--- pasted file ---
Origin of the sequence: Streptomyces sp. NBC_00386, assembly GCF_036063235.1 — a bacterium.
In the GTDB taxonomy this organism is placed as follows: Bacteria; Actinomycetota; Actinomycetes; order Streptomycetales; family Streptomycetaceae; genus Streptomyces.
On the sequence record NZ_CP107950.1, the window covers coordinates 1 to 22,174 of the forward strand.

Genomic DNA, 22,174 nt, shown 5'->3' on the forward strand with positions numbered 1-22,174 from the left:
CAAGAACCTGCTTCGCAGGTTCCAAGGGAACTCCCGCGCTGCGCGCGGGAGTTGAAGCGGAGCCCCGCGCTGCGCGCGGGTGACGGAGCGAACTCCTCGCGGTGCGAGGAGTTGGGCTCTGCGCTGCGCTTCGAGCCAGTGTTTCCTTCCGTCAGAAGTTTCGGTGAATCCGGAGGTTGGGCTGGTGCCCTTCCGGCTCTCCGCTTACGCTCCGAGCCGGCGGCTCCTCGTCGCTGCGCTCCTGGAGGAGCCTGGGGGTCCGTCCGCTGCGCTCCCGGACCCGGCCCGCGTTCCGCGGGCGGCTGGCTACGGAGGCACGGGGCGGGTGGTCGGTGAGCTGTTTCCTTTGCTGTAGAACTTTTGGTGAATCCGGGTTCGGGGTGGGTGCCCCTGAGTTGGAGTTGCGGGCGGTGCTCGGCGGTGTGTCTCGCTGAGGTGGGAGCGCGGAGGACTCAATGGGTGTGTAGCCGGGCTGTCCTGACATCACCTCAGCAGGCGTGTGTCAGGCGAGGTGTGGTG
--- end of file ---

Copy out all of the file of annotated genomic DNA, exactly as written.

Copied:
Origin of the sequence: Streptomyces sp. NBC_00386, assembly GCF_036063235.1 — a bacterium.
In the GTDB taxonomy this organism is placed as follows: Bacteria; Actinomycetota; Actinomycetes; order Streptomycetales; family Streptomycetaceae; genus Streptomyces.
On the sequence record NZ_CP107950.1, the window covers coordinates 1 to 22,174 of the forward strand.

Genomic DNA, 22,174 nt, shown 5'->3' on the forward strand with positions numbered 1-22,174 from the left:
CAAGAACCTGCTTCGCAGGTTCCAAGGGAACTCCCGCGCTGCGCGCGGGAGTTGAAGCGGAGCCCCGCGCTGCGCGCGGGTGACGGAGCGAACTCCTCGCGGTGCGAGGAGTTGGGCTCTGCGCTGCGCTTCGAGCCAGTGTTTCCTTCCGTCAGAAGTTTCGGTGAATCCGGAGGTTGGGCTGGTGCCCTTCCGGCTCTCCGCTTACGCTCCGAGCCGGCGGCTCCTCGTCGCTGCGCTCCTGGAGGAGCCTGGGGGTCCGTCCGCTGCGCTCCCGGACCCGGCCCGCGTTCCGCGGGCGGCTGGCTACGGAGGCACGGGGCGGGTGGTCGGTGAGCTGTTTCCTTTGCTGTAGAACTTTTGGTGAATCCGGGTTCGGGGTGGGTGCCCCTGAGTTGGAGTTGCGGGCGGTGCTCGGCGGTGTGTCTCGCTGAGGTGGGAGCGCGGAGGACTCAATGGGTGTGTAGCCGGGCTGTCCTGACATCACCTCAGCAGGCGTGTGTCAGGCGAGGTGTGGTG